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A whole of curriculum approach to teaching business ethics

Citation

Plummer, K and Burmeister, O and Muntean, D and McGrath, D and Murphy, D and Macklin, R, A whole of curriculum approach to teaching business ethics, Australian Journal of Professional and Applied Ethics, 12, (1/2) pp. 14-28. ISSN 1328-4576 (2010) [Refereed Article]


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Copyright Statement

Copyright 2010 Centre for Applied Philosophy and Public Ethics

Official URL: http://www.cappe.edu.au/publications/ajpae.htm

Abstract

Until recently literature on the teaching of business ethics has focused too narrowly on individual subjects or upon making suggestions for a whole of curriculum approach (Brady & Kennedy, 1999) without adequately recognising and taking into account current practices across the curriculum (Molyneaux, 2005; McDonald, 2004). In addition, little attempt has been effectively made to consider the role that educational theories can play in incorporating business ethics into the curriculum. This paper extends the literature by examining how ethics is taught across undergraduate business subjects at a multi-campus regional university, and by using a review of literature on the cognitive apprenticeship approach and the findings of the study into business subjects to suggest a whole of curriculum approach to teaching ethics. Prior research into business degree programs has identified two predominant but contesting approaches to including ethics in the curriculum offered by higher education institutions. The first is to include a compulsory stand-alone ethics subject in the program, and the second involves delivering ethics content integrated within subjects throughout the degree (Murphy & McGrath, 2007; Dellaportas, 2006; McDonald, 2004; Molyneaux, 2005). It has been suggested (Murphy & McGrath, 2007; Carroll, 1998; Milton-Smith, 1995; Annstrong, 1993) that a third approach, a mixed model, combining the two approaches referred to above, in which a stand-alone ethics subject is combined with ethics integrated into other subjects, establishes a contextual base and provides the best learning experience for students. Murphy and McGrath (2007) have presented a model of ethical understanding adopting this third way of structuring ethics content, which is based on Kohlberg's six stages of moral development, highlighting the need for a structured whole of curriculum approach to ethics development. Few authors however, have examined the structure of the ethics curriculum from an educational paradigm. Instead, most have used their own classroom experiences in their analysis, other literature on teaching business ethics and literature from areas such as moral development. All three approaches to placing ethics within the curriculum were found to exist within the undergraduate business degrees examined in this study. Further, the findings support a cognitive apprenticeship whole of curriculum approach to the teaching of ethics, which can be systematically implemented within a degree. The cognitive apprenticeship approach is normally associated with teaching design within individual subjects rather than across a degree. Using the cognitive apprenticeship approach within a subject, the teacher/master uses authentic contexts and activities including cases, scenarios and role-plays, scaffolding (Ghefaili, 2003; Brown, Collins & Duguid, 1989), modelling, coaching, collaboration and reflection to give students experiences which will help them master the content of the subject. Mastery is not limited to content; the teacher explicitly models the way a master of the discipline thinks so that students can also develop these ways of thinking. Within individual subjects, this approach has been used to help students arrive at the point at which they can autonomously use the subject specific knowledge and skills that they have learnt. Nevertheless, a new approach is to suggest that the cognitive apprenticeship model be used as part of a whole of curriculum development approach where it could be effective as a way to develop mastery of professional skills across a whole degree. In this respect, a cognitive apprenticeship approach (Ghefaili, 2003; Brown, Collins & Duguid, 1989) has been identified as an effective critical tool for use in curriculum development for concepts, like ethics, that are frequently linked to a university's stated graduate attributes, and which are expected to be developed across a whole degree.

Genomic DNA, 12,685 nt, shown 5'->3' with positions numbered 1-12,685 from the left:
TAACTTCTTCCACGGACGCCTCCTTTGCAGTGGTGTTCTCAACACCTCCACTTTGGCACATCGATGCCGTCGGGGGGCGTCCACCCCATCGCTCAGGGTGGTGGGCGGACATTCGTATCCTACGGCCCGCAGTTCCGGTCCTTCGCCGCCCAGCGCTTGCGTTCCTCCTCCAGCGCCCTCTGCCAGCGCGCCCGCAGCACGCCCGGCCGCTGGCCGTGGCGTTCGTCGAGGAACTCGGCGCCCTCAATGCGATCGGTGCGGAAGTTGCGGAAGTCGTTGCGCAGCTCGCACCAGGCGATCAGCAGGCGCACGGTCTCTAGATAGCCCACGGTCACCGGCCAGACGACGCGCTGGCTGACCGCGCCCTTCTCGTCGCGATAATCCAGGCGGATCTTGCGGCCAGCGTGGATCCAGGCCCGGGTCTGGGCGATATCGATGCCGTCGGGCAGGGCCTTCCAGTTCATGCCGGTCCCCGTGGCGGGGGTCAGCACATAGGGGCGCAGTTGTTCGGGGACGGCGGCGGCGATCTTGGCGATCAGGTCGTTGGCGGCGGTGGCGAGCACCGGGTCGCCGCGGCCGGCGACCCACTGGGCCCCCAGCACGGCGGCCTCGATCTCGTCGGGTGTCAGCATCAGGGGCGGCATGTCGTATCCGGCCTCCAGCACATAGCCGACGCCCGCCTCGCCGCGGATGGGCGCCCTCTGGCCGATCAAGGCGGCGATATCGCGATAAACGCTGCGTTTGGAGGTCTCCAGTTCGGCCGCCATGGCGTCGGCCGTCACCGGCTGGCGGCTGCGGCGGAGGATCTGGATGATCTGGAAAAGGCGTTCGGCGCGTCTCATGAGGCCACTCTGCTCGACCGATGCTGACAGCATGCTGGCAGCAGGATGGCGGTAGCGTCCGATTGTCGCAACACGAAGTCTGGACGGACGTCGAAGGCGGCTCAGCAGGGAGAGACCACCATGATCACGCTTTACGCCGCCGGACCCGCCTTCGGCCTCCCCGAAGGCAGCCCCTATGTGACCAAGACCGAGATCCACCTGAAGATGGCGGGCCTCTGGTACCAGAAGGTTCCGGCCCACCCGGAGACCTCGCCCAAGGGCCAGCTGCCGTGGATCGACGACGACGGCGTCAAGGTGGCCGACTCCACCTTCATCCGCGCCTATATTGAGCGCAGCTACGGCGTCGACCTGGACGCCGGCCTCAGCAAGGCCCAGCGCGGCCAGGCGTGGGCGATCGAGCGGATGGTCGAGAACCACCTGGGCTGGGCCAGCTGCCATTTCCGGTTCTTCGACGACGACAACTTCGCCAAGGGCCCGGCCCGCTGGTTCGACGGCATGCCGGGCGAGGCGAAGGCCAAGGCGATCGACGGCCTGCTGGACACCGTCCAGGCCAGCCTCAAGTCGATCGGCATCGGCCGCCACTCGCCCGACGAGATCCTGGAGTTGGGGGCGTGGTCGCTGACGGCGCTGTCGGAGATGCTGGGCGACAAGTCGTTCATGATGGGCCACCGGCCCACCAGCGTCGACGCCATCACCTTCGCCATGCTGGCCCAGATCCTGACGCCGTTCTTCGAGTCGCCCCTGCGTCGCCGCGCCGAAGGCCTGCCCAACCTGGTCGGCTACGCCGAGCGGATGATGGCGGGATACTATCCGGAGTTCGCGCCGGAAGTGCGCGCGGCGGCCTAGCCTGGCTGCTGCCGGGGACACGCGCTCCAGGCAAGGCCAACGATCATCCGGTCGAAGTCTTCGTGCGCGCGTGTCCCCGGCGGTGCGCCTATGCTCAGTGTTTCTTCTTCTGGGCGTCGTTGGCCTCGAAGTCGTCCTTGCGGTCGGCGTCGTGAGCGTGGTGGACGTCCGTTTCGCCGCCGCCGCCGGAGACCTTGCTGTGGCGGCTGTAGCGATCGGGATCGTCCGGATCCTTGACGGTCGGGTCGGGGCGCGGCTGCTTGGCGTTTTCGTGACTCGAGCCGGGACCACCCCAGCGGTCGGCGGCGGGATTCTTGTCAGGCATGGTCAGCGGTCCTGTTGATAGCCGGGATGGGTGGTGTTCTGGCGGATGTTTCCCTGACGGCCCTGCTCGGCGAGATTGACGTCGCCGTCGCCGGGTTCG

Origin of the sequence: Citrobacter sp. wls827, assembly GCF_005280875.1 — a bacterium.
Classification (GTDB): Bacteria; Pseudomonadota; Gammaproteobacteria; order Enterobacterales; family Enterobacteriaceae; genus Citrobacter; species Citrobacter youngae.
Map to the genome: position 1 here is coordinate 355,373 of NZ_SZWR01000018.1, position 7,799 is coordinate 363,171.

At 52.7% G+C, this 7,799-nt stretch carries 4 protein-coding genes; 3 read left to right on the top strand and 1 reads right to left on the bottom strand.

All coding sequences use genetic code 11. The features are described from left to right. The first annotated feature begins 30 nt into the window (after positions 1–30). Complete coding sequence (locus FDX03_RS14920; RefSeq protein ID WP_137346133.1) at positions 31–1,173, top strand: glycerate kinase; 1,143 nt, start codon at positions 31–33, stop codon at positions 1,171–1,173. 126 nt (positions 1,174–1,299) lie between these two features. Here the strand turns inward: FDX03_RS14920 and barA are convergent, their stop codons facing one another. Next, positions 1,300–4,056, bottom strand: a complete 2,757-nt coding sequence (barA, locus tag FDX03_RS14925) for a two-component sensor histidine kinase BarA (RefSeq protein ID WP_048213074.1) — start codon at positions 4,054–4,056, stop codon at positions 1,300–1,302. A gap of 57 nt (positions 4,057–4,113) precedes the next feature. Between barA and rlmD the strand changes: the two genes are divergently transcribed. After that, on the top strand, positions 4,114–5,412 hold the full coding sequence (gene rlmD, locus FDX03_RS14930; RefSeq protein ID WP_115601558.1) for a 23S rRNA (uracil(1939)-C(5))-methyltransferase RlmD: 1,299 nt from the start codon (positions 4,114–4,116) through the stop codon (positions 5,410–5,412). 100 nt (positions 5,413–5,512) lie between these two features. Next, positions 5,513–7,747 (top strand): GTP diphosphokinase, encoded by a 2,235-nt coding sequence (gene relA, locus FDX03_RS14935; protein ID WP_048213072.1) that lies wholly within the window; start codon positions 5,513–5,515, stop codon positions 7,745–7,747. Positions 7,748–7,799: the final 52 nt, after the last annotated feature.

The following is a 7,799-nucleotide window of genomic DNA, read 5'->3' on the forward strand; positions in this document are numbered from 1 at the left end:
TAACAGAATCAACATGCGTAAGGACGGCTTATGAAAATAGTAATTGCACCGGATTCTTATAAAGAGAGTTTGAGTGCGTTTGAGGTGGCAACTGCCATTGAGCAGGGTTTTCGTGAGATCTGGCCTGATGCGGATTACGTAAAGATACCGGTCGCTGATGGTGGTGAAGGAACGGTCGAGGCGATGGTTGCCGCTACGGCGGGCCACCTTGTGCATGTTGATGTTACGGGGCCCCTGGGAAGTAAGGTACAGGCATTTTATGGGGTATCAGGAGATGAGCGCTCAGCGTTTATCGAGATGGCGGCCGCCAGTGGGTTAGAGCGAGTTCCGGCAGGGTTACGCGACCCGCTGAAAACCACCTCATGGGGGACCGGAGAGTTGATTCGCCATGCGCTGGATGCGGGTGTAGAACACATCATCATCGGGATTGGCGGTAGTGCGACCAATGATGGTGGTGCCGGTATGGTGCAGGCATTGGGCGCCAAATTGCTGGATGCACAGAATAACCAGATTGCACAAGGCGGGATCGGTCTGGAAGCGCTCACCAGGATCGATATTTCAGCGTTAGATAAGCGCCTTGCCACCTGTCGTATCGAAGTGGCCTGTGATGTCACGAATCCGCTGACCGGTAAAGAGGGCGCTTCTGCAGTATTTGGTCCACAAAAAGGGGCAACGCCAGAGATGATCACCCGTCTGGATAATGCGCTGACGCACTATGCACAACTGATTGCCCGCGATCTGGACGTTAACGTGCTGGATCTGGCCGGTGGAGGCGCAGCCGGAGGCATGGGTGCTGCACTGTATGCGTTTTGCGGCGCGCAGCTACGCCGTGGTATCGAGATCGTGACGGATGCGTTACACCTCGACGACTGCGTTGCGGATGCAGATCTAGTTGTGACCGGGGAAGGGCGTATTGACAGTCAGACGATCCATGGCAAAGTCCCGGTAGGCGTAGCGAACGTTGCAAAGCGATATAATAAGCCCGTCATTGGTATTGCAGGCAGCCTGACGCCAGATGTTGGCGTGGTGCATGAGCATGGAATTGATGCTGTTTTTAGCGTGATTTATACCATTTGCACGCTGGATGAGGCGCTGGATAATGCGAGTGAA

Item Details

Item Type:Refereed Article
Keywords:business ethics, teaching, whole of curriculum, cognitive apprenticeship
Research Division:Education
Research Group:Curriculum and Pedagogy
Research Field:Economics, Business and Management Curriculum and Pedagogy
Objective Division:Education and Training
Objective Group:Curriculum
Objective Field:Syllabus and Curriculum Development
Author:Macklin, R (Dr Rob Macklin)
ID Code:78458
Year Published:2010
Deposited By:Management
Deposited On:2012-06-28
Last Modified:2012-09-06
Downloads:0

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